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Can the Warriors prove Klay Thompson right and win 70 games?

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NBA players have a habit of believing themselves capable of any and all accomplishments, to the point that it's usually not sensible to rate their statements by any sort of external logic. It takes a lot to succeed in the best sports leagues in the world, and unrealistic confidence is usually a factor.

It was therefore not especially shocking that Golden State Warriors wing Klay Thompson said this weekend that he believes the defending champions capable of becoming just the second team in league history to reach 70 wins. Most pundits have taken 2014-15's franchise-record 67 wins as a best-case scenario for Golden State, and initial responses to Thompson's comments followed a similar train of thought. It's hard for everything to go quite so well once, let alone twice.

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Golden State Warriors guard Stephen Curry (30) reacts after being called for his second foul in the first half of an NBA basketball game against the New Orleans Pelicans in New Orleans, Saturday, Oct. 31, 2015. (AP Photo/Gerald Herbert)
Golden State Warriors guard Stephen Curry (30) reacts after being called for his second foul in the first half of an NBA basketball game against the New Orleans Pelicans in New Orleans, Saturday, Oct. 31, 2015. (AP Photo/Gerald Herbert)

Monday night's 50-point decimation of the Memphis Grizzlies may not have changed many conclusions on this issue, but it probably got a few people to consider it a little more seriously. Yes, it's difficult to judge a team's capacity to win 70 when they've only played four and still have 78 left over the next 5 1/2 months. But that Grizzlies win was so absurdly overwhelming that it's fair to wonder if this team has reached its ceiling. Down one point after the first quarter, Golden State outscored a solid playoff team 72-27 over the next two periods and got excellent performances up and down the roster despite playing without starting center Andrew Bogut.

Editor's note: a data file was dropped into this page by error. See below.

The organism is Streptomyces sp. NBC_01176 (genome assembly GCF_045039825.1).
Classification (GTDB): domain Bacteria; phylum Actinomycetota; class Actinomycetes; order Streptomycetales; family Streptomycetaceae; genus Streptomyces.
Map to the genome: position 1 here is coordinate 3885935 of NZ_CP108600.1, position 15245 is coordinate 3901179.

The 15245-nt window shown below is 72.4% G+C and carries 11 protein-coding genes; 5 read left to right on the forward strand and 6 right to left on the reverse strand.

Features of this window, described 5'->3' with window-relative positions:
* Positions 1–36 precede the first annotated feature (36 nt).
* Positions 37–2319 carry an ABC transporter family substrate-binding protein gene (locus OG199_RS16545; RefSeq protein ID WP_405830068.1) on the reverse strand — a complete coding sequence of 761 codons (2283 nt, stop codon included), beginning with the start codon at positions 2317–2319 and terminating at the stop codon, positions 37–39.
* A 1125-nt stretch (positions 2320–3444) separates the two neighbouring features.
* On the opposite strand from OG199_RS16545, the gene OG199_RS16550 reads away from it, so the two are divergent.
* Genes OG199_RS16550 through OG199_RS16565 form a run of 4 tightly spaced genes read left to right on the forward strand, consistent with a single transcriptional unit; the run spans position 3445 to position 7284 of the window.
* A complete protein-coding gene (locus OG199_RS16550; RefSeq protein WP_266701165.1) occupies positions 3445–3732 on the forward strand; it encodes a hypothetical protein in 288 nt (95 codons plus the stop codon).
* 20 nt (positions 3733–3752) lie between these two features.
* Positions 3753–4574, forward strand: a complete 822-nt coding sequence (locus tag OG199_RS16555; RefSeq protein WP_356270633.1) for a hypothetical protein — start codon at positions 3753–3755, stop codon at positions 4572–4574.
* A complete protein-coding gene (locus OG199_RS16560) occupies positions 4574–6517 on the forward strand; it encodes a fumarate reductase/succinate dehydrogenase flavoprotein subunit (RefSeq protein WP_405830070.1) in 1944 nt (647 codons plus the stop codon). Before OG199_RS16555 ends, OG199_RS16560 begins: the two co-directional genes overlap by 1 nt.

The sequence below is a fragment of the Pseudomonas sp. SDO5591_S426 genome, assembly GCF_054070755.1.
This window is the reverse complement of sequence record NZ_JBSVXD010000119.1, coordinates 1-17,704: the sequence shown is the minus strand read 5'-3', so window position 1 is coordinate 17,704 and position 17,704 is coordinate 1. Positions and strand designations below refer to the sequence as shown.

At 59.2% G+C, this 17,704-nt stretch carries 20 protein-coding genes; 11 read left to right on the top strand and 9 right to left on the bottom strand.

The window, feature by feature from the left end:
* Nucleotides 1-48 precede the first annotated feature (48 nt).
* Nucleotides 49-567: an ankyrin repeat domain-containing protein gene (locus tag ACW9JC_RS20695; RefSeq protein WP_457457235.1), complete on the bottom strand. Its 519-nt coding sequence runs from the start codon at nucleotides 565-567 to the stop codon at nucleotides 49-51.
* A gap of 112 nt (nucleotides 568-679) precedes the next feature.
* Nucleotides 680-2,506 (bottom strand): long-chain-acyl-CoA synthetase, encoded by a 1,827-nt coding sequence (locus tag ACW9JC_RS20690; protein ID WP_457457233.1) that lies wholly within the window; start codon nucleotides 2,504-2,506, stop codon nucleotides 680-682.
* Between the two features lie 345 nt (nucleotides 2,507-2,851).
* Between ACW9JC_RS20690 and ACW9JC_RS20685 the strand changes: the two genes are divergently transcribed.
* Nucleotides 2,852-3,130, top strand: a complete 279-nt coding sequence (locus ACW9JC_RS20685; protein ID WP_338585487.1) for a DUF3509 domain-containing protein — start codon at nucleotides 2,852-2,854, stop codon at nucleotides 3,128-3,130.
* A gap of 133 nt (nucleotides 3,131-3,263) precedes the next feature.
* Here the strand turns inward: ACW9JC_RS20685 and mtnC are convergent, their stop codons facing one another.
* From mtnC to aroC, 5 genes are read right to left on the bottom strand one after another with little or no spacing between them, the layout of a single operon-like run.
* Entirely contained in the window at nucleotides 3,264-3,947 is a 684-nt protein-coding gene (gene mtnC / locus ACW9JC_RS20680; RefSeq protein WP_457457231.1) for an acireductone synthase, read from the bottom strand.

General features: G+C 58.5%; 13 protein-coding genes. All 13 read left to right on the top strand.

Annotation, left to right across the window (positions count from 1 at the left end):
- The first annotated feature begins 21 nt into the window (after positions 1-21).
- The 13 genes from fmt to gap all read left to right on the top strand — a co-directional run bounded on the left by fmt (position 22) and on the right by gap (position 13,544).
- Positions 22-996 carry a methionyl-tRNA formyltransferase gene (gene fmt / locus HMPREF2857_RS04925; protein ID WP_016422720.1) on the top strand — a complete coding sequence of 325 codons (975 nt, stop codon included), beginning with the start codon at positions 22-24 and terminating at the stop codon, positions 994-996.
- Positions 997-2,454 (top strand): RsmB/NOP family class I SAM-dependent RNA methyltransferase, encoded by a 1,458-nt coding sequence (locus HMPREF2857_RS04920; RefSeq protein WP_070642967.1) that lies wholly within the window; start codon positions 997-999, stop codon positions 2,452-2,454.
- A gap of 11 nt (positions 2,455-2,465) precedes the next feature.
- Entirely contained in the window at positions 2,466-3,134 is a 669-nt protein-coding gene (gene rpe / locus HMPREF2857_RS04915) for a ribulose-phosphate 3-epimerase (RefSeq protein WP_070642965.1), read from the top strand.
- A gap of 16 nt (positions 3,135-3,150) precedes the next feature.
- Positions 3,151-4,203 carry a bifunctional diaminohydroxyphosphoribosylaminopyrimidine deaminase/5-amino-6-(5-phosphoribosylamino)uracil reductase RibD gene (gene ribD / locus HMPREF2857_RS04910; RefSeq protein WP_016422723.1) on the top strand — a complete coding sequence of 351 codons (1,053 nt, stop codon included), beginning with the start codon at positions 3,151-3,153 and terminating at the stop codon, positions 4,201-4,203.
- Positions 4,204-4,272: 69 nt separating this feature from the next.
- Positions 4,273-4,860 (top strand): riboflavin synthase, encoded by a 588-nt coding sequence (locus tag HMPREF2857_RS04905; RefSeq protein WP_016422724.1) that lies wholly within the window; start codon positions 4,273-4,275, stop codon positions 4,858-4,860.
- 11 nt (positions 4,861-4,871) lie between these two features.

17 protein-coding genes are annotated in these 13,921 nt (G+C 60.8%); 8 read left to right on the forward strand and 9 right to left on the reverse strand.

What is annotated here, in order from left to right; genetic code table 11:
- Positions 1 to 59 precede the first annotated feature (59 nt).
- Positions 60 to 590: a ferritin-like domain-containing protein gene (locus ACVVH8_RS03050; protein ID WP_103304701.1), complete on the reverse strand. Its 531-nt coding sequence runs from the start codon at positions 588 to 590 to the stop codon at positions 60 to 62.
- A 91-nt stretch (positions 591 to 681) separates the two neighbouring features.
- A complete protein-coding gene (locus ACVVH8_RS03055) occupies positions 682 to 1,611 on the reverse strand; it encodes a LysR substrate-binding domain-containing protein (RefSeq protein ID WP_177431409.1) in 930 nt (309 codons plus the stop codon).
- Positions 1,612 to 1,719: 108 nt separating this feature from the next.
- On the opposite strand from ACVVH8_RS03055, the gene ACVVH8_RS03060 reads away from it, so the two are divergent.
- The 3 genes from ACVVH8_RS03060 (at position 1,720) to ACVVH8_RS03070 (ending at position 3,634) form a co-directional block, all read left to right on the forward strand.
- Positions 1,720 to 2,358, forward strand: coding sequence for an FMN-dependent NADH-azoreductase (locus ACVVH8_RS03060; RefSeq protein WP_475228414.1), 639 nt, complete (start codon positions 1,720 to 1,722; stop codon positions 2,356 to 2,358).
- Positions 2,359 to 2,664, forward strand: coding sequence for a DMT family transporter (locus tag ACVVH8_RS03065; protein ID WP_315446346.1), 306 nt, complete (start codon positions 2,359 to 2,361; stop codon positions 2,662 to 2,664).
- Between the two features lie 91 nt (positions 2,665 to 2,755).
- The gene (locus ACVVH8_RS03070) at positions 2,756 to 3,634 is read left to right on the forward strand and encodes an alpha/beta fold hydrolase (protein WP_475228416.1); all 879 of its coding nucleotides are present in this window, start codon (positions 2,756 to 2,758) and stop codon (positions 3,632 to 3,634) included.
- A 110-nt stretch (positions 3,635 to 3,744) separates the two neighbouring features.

Stephen Curry looks fully capable of repeating as MVP and could be better than ever regardless, Draymond Green is every bit the game-changing force he was all last season, Thompson has started slow but remains one of the league's best two-way shooting guards, etc. All that and head coach Steve Kerr isn't even back on the bench yet, and they still look like the best team in the league. What's stopping them from reaching 70?

Well, Thompson basically answered that question when he suggested its possibility. From Diamond Leung of the Bay Area News Group:

“That’s going to be a tough one,” Thompson said on a Google Hangouts Q&A with ShotTracker, a wearable tech company he partnered with. “We’ll try. There are so many good teams. We’ll try. We did get 67 wins last year, which was an amazing feat. We might be able to get 70. It’s going to depend a lot on health, obviously, and a lot of lucky bounces that go our way.

“Seventy-two wins, that’s a lot of wins, man. I don’t know if that will be done again, but hey man, we might be the team to do it just because we reached 67 last year. And if we stay focused and we take every game serious, we should have a chance to reach 70. It won’t be easy. It will be extremely difficult, but you know what? Why not?”

Yes, health is the key question, especially when the Warriors have avoided major injuries since the beginning of last season and would seem to be primed for one if only due to the law of averages. On the other hand, not all injuries are created equal, and it's possible that the Warriors could sustain a month without any single player other than Curry, Green, and Thompson without surrendering the best record in the NBA. The roster is that stacked.

To win 70 games, though, a team must want to win 70 games. Leung's story recounts how Kerr told reporters last season that the 1995-96 Chicago Bulls won 72 in large part because Michael Jordan made it a priority to break the previous record for most wins in a season. The Warriors could well find themselves in a similar position to the one they were in last season, with the conference locked up and plenty of time to spare. Will they feel compelled to put in a maximum effort to reach an arbitrary win total when a second-straight title is the ultimate goal?

It's obviously very early to consider such possibilities, but the last year-plus of results at least raises the issue that we could be witnessing a historically great team. It's remarkable that 70 wins is a possible topic of discussion, no matter how likely it is.

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Eric Freeman is a writer for Ball Don't Lie on Yahoo Sports. Have a tip? Email him at efreeman_ysports@yahoo.com or follow him on Twitter!